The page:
Sanitation Control Basic Knowledge

What is an infectious disease?

An infectious disease is triggered by the invasion of pathogenic microbial agents found in the atmosphere, water, soil, animals, and humans. Infectious pathogenic microbial agents include viruses (flu viruses, noroviruses, etc.), rickettsia (scrub typhus), bacteria (enterohemorrhagic E. coli), parasites (pinworm), and fungi (athlete’s foot). Infections can be communicable or non-communicable; the former refers to infectious diseases that can be transmitted between individuals, while the latter do not transmit.

Epidemical infectious diseases (pandemic)

Historically, there have been various episodes of outbreaks of communicable infectious diseases. These include the “Black Death,” which killed nearly 30% of Europeans in the mediaeval age; the new-type flu called the “Spanish Flu,” which took the life of over 50 million people in 1918 etc.

HIV Yoshiwara Namiko Professor National Institute of Sanitation Control
HIV Yoshiwara Namiko
National Institute of Sanitation Control

There are several other bouts, including AIDS which emerged in 1981 and today, kills about 3 million people a year; SARS which broke out in 2002 and killed 774 people within 9 months; the recently emerged new-type infectious diseases known as the Emerging Infectious Diseases (there are over 30 known).

On the other hand, tuberculosis (TB) is an ancient infectious disease that was discovered in Egyptian mummies. Though it has been controlled with antibiotics, a new type of antibiotic-resistant TB has emerged as a result of repeated exposure of the bacteria to antibiotics. Today, this new-type of TB has reportedly infected over 2 billion people in the world, and about 3 million are (Remark 50) killed every year. Therefore, TB is currently considered a serious infectious disease. Infectious diseases that reappear, recurrent infectious diseases, threaten both poorly developed and industrialized countries.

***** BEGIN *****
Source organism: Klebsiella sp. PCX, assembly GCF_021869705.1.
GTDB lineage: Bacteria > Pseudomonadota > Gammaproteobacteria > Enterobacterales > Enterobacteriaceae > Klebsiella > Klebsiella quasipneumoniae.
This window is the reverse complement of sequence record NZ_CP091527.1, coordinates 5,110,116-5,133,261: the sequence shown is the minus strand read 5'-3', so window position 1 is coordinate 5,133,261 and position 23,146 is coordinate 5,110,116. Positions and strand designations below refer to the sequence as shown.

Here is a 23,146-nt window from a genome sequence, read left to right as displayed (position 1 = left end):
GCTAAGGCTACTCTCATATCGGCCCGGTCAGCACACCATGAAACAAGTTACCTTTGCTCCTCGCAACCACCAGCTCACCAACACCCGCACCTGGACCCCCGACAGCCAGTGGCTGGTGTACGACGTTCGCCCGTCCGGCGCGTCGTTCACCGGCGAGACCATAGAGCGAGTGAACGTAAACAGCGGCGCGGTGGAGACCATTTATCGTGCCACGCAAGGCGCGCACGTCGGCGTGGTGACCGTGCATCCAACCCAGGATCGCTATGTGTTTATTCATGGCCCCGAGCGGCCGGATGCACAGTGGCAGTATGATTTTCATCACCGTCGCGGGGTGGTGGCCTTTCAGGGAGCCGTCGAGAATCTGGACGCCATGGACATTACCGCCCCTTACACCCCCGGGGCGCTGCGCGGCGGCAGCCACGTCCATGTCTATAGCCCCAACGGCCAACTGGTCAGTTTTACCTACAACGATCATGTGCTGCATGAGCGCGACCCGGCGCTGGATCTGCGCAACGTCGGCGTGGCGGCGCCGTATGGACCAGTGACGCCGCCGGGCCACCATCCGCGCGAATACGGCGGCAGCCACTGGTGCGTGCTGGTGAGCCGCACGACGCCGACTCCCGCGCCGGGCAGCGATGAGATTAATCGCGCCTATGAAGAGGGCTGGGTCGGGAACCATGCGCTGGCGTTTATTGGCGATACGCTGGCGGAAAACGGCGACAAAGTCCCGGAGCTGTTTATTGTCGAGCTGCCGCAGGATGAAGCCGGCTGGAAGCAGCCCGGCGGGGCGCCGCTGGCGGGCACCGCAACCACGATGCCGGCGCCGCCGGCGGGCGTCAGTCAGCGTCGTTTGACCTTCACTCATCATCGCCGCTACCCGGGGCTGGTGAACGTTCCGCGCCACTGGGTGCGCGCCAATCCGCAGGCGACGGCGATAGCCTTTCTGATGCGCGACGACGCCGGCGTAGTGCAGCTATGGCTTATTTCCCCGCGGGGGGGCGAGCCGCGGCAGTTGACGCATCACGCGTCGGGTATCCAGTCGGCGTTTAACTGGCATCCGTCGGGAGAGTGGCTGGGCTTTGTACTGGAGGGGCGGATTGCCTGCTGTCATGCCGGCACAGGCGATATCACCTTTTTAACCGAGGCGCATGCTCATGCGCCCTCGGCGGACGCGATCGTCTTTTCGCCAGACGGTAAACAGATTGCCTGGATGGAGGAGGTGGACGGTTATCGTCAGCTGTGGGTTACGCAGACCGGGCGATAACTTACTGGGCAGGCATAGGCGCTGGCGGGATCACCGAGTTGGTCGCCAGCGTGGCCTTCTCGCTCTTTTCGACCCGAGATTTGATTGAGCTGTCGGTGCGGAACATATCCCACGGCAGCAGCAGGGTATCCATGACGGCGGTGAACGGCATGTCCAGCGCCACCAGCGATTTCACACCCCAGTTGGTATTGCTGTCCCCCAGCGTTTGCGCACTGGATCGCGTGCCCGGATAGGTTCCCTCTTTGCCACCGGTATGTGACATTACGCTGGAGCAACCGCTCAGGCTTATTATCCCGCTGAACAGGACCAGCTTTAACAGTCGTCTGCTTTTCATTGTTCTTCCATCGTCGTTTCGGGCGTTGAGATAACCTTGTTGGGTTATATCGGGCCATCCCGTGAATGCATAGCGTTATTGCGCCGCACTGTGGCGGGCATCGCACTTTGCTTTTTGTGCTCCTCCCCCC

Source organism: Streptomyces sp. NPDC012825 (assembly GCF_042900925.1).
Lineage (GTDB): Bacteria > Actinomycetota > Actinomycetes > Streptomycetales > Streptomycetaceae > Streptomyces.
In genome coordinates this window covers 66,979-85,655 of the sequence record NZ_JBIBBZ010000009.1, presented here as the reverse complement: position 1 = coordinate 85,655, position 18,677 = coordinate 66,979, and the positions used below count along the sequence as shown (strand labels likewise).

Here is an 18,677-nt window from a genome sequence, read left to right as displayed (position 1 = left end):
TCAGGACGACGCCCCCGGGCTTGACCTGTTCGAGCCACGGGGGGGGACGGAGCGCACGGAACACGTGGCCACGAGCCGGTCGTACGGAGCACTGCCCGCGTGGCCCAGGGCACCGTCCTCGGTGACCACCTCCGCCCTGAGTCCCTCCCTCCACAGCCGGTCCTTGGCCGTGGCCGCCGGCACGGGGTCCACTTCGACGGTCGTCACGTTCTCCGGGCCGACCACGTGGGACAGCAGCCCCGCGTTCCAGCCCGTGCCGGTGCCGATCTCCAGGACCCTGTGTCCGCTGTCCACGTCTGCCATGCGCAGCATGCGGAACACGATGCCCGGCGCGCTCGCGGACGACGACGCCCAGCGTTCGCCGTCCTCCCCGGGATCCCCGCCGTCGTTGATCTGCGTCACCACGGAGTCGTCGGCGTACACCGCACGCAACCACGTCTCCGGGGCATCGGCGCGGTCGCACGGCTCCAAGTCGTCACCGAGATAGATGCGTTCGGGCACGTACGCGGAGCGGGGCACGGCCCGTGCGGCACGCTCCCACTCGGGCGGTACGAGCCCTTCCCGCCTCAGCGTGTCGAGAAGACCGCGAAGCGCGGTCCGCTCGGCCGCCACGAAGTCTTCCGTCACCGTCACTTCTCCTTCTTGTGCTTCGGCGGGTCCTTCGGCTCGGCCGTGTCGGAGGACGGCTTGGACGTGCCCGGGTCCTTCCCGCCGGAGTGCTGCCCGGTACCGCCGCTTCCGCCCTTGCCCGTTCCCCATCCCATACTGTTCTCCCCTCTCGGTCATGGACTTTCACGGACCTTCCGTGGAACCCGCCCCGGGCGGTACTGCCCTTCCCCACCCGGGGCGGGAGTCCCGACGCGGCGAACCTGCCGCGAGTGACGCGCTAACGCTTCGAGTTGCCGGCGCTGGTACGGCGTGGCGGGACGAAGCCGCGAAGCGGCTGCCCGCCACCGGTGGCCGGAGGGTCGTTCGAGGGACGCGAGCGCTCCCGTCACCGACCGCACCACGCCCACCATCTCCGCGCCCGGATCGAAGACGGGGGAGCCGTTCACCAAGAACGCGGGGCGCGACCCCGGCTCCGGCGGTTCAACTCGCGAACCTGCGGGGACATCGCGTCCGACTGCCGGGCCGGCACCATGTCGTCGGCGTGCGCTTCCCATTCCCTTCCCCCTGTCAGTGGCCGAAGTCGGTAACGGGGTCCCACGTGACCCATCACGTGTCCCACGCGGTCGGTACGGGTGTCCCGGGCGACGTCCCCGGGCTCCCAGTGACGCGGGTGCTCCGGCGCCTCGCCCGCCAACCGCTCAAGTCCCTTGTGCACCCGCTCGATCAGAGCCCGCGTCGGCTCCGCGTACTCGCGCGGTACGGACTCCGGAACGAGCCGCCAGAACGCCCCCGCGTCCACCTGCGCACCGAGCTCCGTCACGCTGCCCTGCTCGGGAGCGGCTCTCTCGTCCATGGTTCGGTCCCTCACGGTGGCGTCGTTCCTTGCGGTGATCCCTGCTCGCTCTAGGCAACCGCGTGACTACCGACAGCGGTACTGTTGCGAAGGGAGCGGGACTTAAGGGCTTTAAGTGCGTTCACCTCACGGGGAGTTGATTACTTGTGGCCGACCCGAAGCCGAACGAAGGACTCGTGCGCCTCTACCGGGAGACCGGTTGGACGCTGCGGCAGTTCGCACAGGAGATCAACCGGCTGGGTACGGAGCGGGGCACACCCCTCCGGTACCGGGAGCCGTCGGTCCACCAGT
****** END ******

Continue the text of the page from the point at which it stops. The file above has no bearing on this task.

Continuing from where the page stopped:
Severity of the pandemic of the emergent new-type flu

Infectious diseases, like invisible killers, break out into pandemics and destroy countless lives. Due to our limitations in overcoming all the infectious diseases, once a very powerful infectious disease breaks out, it shortly turns into a pandemic.

Type A Takeshi Sanekata, PhD
Type A
Takeshi Sanekata, PhD

The new-type influenza is expected to develop into a pandemic infectious disease. The Spanish Flu was a pandemic that evolved from a weak H1N1 flu virus; although not powerful, it killed 50 million people around the world in 1918.

Following transmission in humans, the new-type flu that evolved from the bird flu virus H5N1 will become a communicable infectious disease among people.

Based on the estimates made by the Lowy Institute for International Policy (Australia) in February 2006, the worst case of H5N1 would result in 142 million casualties and US $4.4 trillion in damages (approx. ¥514 trillion), worldwide.

If valid, 21 million people (1.5% of the population) will be killed in Japan alone.
The forecast estimates that the H5N1 virus will be infectious, and transmit between individuals in the very near future. In today’s modern age where air travel is so common, the avian flu may suddenly develop into a pandemic.
We may expect rescue or mitigation from other countries for regional disasters like typhoons and earthquakes. However with a pandemic, foreign rescue or mitigation may result in a catastrophe all over the globe.

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